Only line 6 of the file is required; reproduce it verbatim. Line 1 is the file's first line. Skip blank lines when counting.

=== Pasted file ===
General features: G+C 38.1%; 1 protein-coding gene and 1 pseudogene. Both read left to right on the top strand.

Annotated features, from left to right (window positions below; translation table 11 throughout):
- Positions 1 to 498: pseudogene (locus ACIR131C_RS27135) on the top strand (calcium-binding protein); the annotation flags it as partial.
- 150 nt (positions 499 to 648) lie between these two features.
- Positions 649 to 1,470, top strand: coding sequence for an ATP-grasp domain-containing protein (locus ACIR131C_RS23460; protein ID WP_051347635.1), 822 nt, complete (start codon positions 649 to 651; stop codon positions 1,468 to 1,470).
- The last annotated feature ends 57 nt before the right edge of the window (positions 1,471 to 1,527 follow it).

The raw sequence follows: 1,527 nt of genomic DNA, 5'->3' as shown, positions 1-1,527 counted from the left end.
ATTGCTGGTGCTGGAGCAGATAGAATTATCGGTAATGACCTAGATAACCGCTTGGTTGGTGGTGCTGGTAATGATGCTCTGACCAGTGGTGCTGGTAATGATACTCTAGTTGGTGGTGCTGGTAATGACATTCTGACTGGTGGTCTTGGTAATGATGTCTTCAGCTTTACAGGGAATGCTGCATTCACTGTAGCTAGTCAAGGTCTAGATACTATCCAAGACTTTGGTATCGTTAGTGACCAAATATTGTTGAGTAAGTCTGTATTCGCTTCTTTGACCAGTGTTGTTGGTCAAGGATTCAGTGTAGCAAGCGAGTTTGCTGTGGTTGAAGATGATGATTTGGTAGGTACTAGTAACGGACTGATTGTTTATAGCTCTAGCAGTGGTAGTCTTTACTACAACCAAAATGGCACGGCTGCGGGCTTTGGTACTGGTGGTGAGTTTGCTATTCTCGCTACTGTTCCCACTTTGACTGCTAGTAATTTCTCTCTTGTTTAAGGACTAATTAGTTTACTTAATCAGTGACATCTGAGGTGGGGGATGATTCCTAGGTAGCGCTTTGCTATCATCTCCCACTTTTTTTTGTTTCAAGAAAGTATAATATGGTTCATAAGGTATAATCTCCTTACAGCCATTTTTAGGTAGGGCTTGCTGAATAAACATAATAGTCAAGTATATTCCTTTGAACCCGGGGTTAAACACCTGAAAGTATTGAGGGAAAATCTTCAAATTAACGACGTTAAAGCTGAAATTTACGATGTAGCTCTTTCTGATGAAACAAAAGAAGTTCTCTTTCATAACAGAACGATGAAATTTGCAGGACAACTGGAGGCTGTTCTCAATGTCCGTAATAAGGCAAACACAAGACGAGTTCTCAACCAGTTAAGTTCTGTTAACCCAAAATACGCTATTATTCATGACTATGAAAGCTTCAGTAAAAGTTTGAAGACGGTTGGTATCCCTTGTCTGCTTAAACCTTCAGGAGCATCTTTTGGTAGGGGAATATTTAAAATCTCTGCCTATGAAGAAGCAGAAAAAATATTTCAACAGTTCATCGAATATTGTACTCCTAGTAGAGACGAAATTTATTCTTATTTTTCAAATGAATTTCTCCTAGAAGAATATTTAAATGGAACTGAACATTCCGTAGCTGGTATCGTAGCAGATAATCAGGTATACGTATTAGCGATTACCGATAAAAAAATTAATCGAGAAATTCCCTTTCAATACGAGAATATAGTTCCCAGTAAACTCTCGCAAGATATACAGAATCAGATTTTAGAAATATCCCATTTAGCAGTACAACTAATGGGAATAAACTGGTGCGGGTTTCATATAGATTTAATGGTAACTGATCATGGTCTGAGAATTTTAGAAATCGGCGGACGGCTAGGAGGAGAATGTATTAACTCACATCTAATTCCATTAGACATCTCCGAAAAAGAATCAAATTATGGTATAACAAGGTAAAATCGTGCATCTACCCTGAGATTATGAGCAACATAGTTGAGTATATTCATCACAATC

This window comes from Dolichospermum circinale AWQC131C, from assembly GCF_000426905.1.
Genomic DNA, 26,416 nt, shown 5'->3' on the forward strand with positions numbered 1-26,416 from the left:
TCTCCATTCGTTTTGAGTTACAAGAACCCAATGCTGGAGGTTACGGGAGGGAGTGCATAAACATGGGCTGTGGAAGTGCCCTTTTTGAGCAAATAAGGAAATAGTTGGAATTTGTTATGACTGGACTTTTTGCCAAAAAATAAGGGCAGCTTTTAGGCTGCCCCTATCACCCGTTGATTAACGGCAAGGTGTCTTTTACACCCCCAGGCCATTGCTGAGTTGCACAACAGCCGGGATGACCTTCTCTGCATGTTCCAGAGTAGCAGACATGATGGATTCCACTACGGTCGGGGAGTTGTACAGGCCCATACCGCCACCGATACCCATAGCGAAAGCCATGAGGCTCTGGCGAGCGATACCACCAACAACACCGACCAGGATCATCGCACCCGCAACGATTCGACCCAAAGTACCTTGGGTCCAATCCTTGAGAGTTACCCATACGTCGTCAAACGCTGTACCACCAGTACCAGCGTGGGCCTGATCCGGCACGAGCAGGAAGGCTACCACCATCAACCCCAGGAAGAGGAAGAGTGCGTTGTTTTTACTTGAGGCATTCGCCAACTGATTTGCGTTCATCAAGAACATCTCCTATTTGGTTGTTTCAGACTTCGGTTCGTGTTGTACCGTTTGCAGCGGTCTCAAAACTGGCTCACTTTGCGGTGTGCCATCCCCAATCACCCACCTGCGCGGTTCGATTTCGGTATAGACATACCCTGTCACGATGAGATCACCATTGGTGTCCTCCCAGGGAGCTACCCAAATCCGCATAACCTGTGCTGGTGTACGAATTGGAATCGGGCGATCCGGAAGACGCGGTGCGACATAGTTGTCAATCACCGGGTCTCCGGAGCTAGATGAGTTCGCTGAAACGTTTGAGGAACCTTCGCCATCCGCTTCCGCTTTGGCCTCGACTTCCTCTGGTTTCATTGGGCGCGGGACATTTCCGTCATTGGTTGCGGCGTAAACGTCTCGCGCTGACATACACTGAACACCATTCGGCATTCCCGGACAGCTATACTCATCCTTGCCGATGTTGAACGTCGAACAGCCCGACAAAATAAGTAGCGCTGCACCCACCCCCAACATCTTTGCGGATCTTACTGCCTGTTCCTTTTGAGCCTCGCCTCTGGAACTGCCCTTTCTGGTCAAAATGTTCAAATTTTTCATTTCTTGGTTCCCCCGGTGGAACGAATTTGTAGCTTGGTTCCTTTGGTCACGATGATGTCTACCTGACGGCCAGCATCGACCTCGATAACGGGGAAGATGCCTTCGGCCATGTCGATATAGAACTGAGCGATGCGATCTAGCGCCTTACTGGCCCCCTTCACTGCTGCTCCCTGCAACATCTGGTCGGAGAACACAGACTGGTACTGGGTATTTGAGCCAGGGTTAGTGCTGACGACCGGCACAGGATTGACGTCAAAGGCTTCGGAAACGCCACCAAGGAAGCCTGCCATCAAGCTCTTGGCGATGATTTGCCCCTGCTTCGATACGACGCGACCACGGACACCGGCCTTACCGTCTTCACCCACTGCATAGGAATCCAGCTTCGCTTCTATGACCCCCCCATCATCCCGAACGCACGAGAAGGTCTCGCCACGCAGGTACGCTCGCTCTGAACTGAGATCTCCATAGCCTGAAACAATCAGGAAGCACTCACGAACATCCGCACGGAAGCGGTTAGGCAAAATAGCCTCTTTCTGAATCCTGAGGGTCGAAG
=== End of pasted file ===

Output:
- The last annotated feature ends 57 nt before the right edge of the window (positions 1,471 to 1,527 follow it).